Justices Hugo L. Black and William O. Douglas, the two men on the far left of this photo of Supreme Court justices in 1946, developed and shared an absolutist approach to First Amendment freedoms. The absolutist approach asserts that the rights in the First Amendment are unalterable. This approach is distinguished from a balancing approach to the First Amendment, which weighs First Amendment freedoms with other competing interests. (AP photo, used with permission from The Associated Press.)
Absolutists believe that the wording “Congress shall make no law” in the First Amendment means that neither the federal nor state governments may pass laws that abridge the individual rights of religion, speech, press, and association. Also, to that end, these rights should never defer to other social values.
Black and Douglas developed First Amendment absolutist approach
Justices Hugo L. Black and William O. Douglas developed and shared an absolutist approach to First Amendment freedoms. Justice Black’s reading of the history of the Bill of Rights persuaded him that the authors meant literally what they wrote and that the restrictions on government contained in the First Amendment are unalterable.
Black’s textualism stemmed from his suspicions about the power of judges, feelings rooted in the efforts of a conservative Supreme Court to strike down much of Franklin D. Roosevelt’s New Deal legislation in the 1930s, when Black served as a U.S. senator.
Even under absolutism, Black still thought some speech not protected
Despite his fervent advocacy of the absolutist position, Black still distinguished between speech that the Constitution protects unequivocally and expressive conduct that is not protected; some words are so closely connected to action that they should be unprotected, such as falsely yelling “fire” in a crowded theater. Moreover, when Black found no language in the Constitution expressly protecting an asserted right — for example, privacy claims as in Griswold v. Connecticut (1965) — he argued that only minimal due process guarantees should apply.
Black also dissented in the landmark speech case Tinker v. Des Moines Independent Community School District (1969), asserting that school officials should be allowed to punish students for wearing black armbands.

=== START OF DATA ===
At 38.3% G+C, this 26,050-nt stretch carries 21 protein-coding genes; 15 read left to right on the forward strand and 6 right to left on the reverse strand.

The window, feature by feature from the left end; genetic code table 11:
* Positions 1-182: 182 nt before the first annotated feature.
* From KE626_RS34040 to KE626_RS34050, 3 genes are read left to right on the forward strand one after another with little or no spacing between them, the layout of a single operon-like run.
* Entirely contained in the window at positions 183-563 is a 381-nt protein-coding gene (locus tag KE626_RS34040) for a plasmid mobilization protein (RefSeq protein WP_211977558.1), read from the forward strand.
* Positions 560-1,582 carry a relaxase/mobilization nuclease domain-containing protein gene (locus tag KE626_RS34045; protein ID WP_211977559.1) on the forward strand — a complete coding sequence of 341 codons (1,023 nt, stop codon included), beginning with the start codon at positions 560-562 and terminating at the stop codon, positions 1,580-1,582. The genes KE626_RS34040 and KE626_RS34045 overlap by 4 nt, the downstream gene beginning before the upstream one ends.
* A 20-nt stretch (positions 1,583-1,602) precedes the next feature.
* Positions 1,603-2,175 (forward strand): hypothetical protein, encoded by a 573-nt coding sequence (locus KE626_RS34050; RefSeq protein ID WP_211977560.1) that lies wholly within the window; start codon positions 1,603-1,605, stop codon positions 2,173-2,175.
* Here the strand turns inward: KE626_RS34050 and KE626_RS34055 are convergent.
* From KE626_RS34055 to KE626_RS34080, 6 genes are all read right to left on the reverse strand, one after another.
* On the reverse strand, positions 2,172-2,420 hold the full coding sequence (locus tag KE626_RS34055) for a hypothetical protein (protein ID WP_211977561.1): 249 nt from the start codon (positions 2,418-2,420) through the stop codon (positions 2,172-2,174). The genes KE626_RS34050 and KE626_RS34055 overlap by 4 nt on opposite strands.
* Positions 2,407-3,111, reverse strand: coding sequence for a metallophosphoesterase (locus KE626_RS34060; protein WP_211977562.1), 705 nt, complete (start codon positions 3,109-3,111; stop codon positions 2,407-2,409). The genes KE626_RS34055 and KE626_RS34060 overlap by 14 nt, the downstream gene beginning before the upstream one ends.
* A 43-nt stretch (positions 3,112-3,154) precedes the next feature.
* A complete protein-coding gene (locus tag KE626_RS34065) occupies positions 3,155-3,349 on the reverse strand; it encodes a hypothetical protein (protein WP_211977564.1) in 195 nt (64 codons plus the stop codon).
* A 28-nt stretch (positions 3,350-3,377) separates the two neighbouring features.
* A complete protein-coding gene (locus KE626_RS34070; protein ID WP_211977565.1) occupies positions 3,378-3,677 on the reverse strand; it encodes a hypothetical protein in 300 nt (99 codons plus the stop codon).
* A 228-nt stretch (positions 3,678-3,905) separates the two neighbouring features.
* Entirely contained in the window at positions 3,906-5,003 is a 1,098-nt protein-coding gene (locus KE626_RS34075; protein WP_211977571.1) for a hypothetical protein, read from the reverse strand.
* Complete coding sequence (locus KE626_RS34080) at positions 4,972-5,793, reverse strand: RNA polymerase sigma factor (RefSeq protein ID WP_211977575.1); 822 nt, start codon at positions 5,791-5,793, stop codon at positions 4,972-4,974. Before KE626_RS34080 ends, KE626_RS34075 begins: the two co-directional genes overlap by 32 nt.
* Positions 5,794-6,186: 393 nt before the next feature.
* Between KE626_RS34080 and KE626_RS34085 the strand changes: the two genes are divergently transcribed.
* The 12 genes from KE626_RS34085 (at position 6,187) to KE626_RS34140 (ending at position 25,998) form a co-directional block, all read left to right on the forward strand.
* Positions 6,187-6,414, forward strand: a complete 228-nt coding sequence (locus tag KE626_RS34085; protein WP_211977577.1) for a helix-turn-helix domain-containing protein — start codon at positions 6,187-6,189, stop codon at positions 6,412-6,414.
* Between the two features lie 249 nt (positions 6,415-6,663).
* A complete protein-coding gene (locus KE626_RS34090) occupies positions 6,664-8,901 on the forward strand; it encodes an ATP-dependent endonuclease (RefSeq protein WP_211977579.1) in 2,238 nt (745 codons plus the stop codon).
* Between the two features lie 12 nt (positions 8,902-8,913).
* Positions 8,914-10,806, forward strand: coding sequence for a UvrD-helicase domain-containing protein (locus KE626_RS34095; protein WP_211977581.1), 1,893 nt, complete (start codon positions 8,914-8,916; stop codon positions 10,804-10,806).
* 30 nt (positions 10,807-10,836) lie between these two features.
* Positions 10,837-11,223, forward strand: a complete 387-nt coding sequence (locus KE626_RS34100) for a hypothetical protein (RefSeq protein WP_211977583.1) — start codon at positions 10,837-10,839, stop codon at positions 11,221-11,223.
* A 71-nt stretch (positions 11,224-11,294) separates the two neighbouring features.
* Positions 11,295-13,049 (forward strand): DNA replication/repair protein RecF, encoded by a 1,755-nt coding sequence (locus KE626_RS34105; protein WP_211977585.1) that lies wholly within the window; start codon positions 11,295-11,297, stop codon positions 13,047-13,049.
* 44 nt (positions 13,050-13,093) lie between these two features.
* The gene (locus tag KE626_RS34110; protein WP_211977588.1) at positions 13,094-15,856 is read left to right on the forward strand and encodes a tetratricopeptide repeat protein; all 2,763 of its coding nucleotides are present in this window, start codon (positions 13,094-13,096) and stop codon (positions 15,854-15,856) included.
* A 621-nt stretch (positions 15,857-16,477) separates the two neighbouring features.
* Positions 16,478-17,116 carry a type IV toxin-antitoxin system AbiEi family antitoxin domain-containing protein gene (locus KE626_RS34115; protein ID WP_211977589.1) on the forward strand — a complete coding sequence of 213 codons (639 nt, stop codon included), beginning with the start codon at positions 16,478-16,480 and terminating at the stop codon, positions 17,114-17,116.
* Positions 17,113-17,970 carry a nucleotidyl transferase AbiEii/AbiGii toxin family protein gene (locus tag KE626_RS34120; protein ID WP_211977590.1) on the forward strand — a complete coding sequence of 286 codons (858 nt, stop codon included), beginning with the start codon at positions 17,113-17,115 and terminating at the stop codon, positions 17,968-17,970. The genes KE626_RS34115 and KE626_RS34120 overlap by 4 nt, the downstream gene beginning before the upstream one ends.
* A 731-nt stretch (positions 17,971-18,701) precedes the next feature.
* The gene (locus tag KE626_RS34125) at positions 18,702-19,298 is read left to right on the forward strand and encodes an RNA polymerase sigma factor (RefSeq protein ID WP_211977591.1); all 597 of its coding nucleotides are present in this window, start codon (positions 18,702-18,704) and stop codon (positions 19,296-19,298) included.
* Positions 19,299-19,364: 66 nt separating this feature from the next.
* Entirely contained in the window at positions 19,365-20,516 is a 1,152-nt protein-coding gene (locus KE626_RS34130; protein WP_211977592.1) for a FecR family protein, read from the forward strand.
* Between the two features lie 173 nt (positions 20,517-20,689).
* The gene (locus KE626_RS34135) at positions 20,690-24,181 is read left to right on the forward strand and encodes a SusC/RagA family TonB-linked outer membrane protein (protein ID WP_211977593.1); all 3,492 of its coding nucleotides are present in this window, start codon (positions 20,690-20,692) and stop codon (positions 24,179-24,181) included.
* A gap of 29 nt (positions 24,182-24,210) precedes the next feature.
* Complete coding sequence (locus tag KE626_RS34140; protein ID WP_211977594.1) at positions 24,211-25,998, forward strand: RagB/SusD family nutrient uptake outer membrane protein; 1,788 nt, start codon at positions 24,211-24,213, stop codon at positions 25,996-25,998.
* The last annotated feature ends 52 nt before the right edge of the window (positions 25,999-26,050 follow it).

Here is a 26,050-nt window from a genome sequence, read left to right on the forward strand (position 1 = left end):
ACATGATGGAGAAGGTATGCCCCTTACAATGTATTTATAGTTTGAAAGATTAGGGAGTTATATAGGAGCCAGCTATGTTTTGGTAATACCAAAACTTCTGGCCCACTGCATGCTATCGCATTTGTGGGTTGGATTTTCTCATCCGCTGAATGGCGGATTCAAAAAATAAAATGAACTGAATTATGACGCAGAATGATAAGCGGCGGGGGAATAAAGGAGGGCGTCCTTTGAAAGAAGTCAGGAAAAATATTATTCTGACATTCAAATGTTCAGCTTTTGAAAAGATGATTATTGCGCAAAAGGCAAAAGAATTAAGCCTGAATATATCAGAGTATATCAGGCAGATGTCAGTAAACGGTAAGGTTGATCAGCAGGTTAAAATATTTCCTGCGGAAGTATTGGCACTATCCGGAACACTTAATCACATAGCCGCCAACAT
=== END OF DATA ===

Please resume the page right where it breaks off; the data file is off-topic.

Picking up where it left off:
Douglas thought all expression was protected
Douglas agreed with Black about the absolute guarantees of the First Amendment, but rejected his literalism. As Douglas argued in Roth v. United States (1957), “The First Amendment, its prohibition in terms absolute, was designed to preclude courts as well as legislatures from weighing the values of speech against silence.”
In his view, the Constitution forbids courts and legislatures from abridging any form of expression, including sexually explicit materials. Douglas feared that a ban in any speech would shift the Bill of Rights away from protecting individual liberty and toward governmentally enforced social conformity.
Some absolutists reserve unfettered rights for political speech only
Some scholars, including Alexander Meiklejohn, advocate the absolutist position on the ground that only the unfettered expression of politically relevant opinions and ideas can guarantee the intelligent self-government of a democratic people. They draw a sharp line, however, between speech that deals with political topics and issues and other forms of literary, philosophical, or artistic expression, granting them less protection.
Others point to the history of government curtailment of speech and press, especially during wartime, that tended not to protect national security but to shield public officials from public criticisms. They argue for an absolutist position to protect unpopular minorities or viewpoints during periods of repression.
Critics of absolutism champion balancing approach
Critics of the absolutist approach argue that the First Amendment should be interpreted within the scope of the entire Constitution. Many rights guaranteed by the Bill of Rights can directly conflict with others; reconciling these conflicts is what politics, especially judicial politics, is about.
The critics usually champion a balancing approach, arguing that courts should weigh the competing social and individual interests in unfettered expression against legitimate social and individual interests in protecting against obscenity, actual threats of injury, and incitement to imminent lawless action.
A majority of the Supreme Court has never endorsed the absolutist position. Rather, the Court has consistently held that certain types of speech are not protected by the First Amendment or can be regulated when offsetting social or individual interests are involved. For example, so-called fighting words can be prohibited. Advertising can be regulated to prevent fraud or deception. In addition, libel, slander, blackmail, and obscenity, although speech, are not constitutionally protected.
This article was originally published in 2009. Timothy J. O'Neill is Emeritus Professor and Holder of the Tower-Hester Chair in Politics at Southwestern University, Georgetown, Texas. He is the author of several articles on the First Amendment, concentrating on religious liberty and church/state relations, as well as teaching constitutional liberty courses for 40 years.Send Feedback on this article